CHARLESTON, W.Va. -- U.S. Sen. Jay Rockefeller on Wednesday urged a measured response to an Obama administration proposal that would require any new coal-fired power plants built in the U.S. to cut their greenhouse gas emissions in half.
The West Virginia Democrat said coalfield leaders need to do more to ensure that technology and financing is in place to allow utilities to meet the proposed U.S. Environmental Protection Agency rules.
"We need to grab hold of our own future, by working together to drive clean coal technology forward," Rockefeller said in a prepared statement issued the day after EPA announced its proposal.
The Rockefeller statement offered a stark contrast to the reaction from other coalfield political and business leaders, who harshly condemned what they depicted as just another Obama effort to destroy the coal industry.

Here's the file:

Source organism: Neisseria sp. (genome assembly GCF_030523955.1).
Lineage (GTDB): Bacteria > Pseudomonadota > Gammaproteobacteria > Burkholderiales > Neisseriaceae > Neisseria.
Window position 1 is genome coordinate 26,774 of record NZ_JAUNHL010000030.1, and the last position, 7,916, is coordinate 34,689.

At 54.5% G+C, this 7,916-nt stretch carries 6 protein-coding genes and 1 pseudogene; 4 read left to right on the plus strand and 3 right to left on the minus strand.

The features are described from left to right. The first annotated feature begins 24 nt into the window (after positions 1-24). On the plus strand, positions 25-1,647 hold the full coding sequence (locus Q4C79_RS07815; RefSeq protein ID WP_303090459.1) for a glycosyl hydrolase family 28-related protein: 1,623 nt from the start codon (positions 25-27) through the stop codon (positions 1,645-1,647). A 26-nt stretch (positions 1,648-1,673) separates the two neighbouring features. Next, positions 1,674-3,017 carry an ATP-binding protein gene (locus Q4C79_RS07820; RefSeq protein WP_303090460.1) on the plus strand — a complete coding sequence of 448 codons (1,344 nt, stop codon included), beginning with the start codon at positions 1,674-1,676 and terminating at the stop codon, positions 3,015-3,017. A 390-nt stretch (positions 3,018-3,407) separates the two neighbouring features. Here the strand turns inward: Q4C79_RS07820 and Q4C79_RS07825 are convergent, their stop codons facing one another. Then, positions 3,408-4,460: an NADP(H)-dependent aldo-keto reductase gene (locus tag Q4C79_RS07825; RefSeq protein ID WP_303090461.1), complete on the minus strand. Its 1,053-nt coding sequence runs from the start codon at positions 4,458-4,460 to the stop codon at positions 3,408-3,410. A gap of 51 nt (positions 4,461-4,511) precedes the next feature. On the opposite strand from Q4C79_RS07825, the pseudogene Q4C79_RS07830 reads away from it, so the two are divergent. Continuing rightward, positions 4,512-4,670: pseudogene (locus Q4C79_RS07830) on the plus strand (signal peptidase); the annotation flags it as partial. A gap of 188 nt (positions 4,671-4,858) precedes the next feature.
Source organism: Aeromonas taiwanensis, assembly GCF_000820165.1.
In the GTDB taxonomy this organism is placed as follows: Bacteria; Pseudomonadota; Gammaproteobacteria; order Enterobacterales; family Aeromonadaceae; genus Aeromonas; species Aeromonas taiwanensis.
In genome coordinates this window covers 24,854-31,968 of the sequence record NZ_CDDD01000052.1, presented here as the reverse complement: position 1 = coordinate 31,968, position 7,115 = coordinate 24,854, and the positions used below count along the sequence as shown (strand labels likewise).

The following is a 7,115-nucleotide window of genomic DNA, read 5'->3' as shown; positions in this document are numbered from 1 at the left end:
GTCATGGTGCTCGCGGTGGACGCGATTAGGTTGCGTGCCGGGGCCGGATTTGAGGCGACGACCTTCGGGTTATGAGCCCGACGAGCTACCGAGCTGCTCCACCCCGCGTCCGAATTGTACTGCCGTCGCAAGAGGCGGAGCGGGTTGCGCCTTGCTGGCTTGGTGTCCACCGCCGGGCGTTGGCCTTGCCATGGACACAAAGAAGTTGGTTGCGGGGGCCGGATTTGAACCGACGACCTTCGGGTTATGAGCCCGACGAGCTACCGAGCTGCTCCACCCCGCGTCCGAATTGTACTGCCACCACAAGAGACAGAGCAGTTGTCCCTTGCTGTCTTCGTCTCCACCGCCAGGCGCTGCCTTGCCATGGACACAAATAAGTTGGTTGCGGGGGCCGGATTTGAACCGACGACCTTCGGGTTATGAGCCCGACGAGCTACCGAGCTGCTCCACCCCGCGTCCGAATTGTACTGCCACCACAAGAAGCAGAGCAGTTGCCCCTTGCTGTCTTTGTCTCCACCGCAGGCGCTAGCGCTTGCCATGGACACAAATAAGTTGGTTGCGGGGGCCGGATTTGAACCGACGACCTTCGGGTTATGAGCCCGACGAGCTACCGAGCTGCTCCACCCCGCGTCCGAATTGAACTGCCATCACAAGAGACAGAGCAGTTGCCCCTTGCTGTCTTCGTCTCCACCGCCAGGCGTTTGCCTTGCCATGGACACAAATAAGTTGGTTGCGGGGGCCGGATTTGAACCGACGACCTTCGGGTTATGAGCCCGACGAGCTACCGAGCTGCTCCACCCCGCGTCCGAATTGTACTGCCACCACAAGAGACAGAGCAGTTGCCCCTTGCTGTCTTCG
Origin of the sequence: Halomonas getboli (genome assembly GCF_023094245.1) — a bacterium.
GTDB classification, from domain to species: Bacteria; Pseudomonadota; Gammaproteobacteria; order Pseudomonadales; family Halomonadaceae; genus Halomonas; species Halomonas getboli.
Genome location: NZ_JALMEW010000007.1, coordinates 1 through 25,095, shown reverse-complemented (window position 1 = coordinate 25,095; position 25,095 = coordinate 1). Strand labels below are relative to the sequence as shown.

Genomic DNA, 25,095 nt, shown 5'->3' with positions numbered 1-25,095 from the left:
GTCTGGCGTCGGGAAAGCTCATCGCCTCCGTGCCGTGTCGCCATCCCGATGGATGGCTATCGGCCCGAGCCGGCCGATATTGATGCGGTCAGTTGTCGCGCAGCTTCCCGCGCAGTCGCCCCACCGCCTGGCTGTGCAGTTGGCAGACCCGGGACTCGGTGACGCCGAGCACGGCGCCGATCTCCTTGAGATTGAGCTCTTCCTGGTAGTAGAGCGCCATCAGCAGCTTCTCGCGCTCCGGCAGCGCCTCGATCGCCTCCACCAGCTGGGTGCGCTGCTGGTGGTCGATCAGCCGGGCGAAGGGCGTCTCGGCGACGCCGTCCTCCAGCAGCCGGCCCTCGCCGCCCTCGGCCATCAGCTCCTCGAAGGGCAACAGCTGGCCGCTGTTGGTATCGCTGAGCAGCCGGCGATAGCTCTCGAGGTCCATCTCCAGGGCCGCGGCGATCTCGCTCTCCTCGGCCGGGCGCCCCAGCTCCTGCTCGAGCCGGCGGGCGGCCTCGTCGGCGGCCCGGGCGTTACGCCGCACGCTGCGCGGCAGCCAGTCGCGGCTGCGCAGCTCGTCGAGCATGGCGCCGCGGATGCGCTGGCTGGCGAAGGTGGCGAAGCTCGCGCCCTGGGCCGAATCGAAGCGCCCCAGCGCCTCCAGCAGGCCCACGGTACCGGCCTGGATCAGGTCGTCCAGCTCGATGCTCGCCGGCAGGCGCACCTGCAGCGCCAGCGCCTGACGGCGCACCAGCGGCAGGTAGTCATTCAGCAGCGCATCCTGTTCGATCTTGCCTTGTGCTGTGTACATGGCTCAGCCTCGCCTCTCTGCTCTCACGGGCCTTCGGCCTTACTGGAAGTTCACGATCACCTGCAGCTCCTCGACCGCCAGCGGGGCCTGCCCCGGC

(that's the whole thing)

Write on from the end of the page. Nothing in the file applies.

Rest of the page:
Gov. Earl Ray Tomblin issued a statement that said the proposal would "devastate West Virginia and our region," adding, "I will not stand for it."
On Tuesday, Alpha Natural Resources President Kevin Crutchfield cited the EPA greenhouse gas proposal as the one government rule that would hurt the coal industry the most without providing any environmental benefits. Crutchfield also questioned whether any action was needed, given what he said was uncertainty about the science of climate change.
Most scientists and scientific organizations around the world say global temperatures are increasing, human activities -- primarily burning fossil fuels -- are to blame, and that reductions in greenhouse emissions are urgently needed to avoid dangerous impacts.
Under the EPA proposal, new power plants would generally have to limit their carbon dioxide emissions to 1,000 pounds per megawatt-hour of electricity generated.
Coal-fired power plants could meet that by using carbon capture and storage, or CCS, technology to cut their carbon dioxide emissions in half, EPA said. By contrast, a natural gas-fired power plant could meet the EPA emissions limits without any additional pollution controls.